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  • Method Acting
  • Courtney Kersten (bio)


Crying was the hard part.

We, students in the art of professional pretending, would sit in a circle and pass around a gutted chili pepper and dab our eyes with the innards, a bag of onions sitting in the corner on stand-by. We’d smear menthol on each other’s faces and stage complex sleights of hand with eye-drop bottles hidden in jean pockets. Sitting on cement floors waiting for class, we’d yawn and yawn and yawn and yawn trying to eek out a leak. Hours were spent in front of the mirror honing tortured Halloween mask faces: a muscle-memory technique intended to evoke previous tears cried for skinning your knee or seeing the neighbors’ dog bloody and broken in the street or hearing the gunshot that killed Bambi’s mother. A mascara smear on your cheek was a prize. That moist wad of Kleenex a trophy. Crying was an art, a thing to be applauded, to be complimented. “Did you see Elizabeth in that scene? She cried. Real tears. They were real.”

Crying was the hard part.

And dying was the fun part.

There were two roles—the one who kills and the one who dies. The [End Page 135] weapon was chosen: laced vodka gimlet, meat cleaver, tank of piranhas, pistol, flesh-eating arctic animal. And, you, the one who was about to die, waited totally suspecting and totally lusting to be thrust into that tank of piranhas. Because this was the big show. This was the performance. And we were watching. Envious, itching, wishing that we were the one about to be mauled by a sea leopard.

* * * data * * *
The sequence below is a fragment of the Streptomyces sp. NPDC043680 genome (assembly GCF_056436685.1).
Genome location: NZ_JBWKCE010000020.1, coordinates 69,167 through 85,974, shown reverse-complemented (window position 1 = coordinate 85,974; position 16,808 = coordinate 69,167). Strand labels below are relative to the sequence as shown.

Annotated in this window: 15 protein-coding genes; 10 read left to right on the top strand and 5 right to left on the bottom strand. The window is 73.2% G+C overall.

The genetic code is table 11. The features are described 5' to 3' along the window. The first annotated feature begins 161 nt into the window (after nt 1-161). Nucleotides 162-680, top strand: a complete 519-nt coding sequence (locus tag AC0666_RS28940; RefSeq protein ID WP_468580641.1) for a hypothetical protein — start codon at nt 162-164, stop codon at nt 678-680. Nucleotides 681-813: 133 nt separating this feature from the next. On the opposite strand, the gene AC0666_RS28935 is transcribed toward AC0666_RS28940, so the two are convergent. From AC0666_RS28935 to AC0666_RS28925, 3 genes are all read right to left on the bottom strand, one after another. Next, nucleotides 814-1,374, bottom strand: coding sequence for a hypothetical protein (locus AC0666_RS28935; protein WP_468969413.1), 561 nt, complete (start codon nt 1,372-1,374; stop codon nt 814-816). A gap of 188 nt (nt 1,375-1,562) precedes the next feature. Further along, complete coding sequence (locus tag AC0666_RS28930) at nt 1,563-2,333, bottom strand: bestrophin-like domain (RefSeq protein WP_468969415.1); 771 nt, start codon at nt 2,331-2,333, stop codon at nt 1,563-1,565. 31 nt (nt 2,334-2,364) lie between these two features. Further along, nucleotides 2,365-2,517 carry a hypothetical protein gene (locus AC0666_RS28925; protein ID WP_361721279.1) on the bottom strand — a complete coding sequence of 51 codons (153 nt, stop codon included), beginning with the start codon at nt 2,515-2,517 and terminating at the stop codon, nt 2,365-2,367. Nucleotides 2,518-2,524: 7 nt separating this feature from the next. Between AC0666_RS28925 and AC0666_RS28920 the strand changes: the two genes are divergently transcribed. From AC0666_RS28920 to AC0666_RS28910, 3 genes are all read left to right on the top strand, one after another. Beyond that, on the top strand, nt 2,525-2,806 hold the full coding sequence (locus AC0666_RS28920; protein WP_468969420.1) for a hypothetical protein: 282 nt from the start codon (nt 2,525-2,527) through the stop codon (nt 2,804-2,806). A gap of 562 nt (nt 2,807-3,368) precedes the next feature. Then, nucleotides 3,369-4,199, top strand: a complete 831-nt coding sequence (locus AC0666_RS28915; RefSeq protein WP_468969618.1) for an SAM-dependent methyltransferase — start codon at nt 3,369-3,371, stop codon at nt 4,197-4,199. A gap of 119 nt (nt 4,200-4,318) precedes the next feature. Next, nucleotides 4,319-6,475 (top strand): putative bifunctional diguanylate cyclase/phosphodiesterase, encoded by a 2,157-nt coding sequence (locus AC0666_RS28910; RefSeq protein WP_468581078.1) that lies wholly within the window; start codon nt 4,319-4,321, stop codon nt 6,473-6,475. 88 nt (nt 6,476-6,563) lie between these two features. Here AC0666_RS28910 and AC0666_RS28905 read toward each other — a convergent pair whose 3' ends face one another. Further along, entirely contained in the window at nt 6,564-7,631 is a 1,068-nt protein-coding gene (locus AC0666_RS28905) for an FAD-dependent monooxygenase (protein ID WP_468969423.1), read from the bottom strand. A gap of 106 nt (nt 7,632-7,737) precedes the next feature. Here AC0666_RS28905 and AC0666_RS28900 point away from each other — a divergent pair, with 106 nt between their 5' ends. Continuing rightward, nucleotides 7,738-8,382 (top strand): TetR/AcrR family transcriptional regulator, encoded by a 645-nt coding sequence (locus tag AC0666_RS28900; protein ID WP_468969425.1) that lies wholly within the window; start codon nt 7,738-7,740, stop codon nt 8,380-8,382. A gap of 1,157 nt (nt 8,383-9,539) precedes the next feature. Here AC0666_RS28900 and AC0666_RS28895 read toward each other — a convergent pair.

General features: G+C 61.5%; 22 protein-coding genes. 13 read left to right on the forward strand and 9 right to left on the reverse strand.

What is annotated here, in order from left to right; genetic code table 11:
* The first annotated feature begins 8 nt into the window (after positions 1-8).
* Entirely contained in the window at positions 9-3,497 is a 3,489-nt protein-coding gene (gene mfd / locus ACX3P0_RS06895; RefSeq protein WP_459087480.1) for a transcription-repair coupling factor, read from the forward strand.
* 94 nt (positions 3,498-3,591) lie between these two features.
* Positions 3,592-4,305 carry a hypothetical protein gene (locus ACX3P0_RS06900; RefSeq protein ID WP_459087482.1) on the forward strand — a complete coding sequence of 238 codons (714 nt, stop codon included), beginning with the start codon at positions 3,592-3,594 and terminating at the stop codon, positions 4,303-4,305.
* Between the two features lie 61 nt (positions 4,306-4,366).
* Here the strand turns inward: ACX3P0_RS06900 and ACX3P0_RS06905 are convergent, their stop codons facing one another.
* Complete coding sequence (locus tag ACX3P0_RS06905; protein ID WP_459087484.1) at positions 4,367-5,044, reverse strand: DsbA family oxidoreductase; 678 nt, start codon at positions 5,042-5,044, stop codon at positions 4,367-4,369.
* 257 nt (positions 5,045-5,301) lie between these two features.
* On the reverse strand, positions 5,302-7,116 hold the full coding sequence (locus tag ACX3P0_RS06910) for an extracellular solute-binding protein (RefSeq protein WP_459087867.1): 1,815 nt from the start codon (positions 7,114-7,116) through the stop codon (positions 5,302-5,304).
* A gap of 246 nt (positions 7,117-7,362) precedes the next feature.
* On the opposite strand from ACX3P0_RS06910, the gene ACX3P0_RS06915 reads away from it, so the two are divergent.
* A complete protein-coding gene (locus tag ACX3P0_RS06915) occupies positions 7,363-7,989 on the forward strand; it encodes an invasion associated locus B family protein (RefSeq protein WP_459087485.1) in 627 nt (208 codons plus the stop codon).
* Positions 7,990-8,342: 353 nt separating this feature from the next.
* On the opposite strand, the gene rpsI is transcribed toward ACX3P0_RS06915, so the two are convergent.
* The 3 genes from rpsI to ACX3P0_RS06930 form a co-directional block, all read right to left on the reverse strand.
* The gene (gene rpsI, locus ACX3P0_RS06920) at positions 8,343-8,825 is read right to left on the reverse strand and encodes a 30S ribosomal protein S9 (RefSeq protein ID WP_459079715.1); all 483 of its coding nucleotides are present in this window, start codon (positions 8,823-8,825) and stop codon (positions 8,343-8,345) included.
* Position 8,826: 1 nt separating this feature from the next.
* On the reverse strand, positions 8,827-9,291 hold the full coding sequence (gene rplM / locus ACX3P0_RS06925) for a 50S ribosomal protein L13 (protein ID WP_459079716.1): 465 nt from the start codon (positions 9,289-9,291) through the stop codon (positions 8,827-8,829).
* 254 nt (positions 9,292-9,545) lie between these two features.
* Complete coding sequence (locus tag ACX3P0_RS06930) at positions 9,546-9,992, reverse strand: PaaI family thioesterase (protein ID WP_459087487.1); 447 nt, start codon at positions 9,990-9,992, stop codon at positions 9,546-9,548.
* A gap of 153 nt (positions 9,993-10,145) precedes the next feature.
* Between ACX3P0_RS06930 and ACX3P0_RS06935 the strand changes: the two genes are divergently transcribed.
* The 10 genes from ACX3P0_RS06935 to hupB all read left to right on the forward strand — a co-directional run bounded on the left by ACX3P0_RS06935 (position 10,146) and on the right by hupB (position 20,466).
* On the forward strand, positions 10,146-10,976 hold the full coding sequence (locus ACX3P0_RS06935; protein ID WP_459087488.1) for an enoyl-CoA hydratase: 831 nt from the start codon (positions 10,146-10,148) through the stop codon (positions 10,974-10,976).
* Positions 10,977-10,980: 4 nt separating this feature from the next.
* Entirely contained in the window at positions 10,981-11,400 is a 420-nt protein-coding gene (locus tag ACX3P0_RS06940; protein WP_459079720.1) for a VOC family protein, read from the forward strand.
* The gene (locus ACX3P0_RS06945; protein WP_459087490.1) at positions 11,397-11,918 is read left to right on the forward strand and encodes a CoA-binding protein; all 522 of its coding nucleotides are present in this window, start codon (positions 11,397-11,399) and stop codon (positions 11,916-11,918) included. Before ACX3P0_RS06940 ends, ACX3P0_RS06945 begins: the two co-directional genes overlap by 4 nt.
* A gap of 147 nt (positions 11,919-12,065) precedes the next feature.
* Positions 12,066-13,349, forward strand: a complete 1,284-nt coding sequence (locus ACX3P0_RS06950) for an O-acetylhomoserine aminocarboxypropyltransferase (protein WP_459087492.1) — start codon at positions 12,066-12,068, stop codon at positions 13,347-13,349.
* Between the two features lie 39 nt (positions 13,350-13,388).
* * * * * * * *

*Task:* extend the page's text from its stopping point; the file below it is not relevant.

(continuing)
The stabbing, the lacing, whatever the pantomimed crime: it was a perfunctory thing, the safety demonstration before the flight takes off. The actual slaying was something you had to endure in order to be entertained. Release the sea leopard, grab the meat cleaver, let’s get to it.

Dying always seemed to take a long time. Lots of heavy breathing and choking and flopping around and curses screamed at ex-roommates and I-love-you-and-I-never-told-yous and false endings and hands reaching up towards the ceiling and digging yourself into the floor before becoming stiff and quiet.

None of us moved.

Then we clapped. A standing ovation. Someone whispered to us, “I hope I get to die next!”

Dying was the fun part.

And this was the last part:

You were in a room with four corners. One corner was sadness, one corner was happiness, the other was boredom, and the last corner was anger. The middle was lust. The players were free to gravitate between the spots and “feel” whatever the assigned emotion was at their own pace. The corners were obvious: the angry people kicked the wall and the bored people counted the stucco pimples on the ceiling and the happy people whistled. The middle had lots of lateral pole-dancing and crotch-grabbing. The sadness corner was a pit; those who went there stayed there.

But you were a watcher, your gaze sampling this tapas of vulnerability. Another watcher creeped over; he whispered, “I don’t get this activity. I mean, what is all of this?” We watched our classmates: the groin fondlers, the wall kickers, the rocking back-and-forthers, the drooling woman, the weeping statues. You whispered:

“I don’t know. I don’t know what any of this is.” [End Page 136]


A raisin ran into my room and collapsed face-down on my comforter.

“I don’t—understand. I—don’t. WHY—why?”


My brother was a bulimic crier. He’d stew for hours listening to Simon and Garfunkel and watch Titanic twice and drink half of a bottle of rum before purging the entirety of his sadness at the foot of my bed. Holding him, a speck in my palm, my barely-old-enough-to-slam-a-shot baby brother, I whispered: “You don’t have to do this; you can just be sad and not watch Titanic. You’re enabling yourself; you’re digging yourself into The Pit when you don’t—”

“I don’t...


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pp. 135-147
Launched on MUSE
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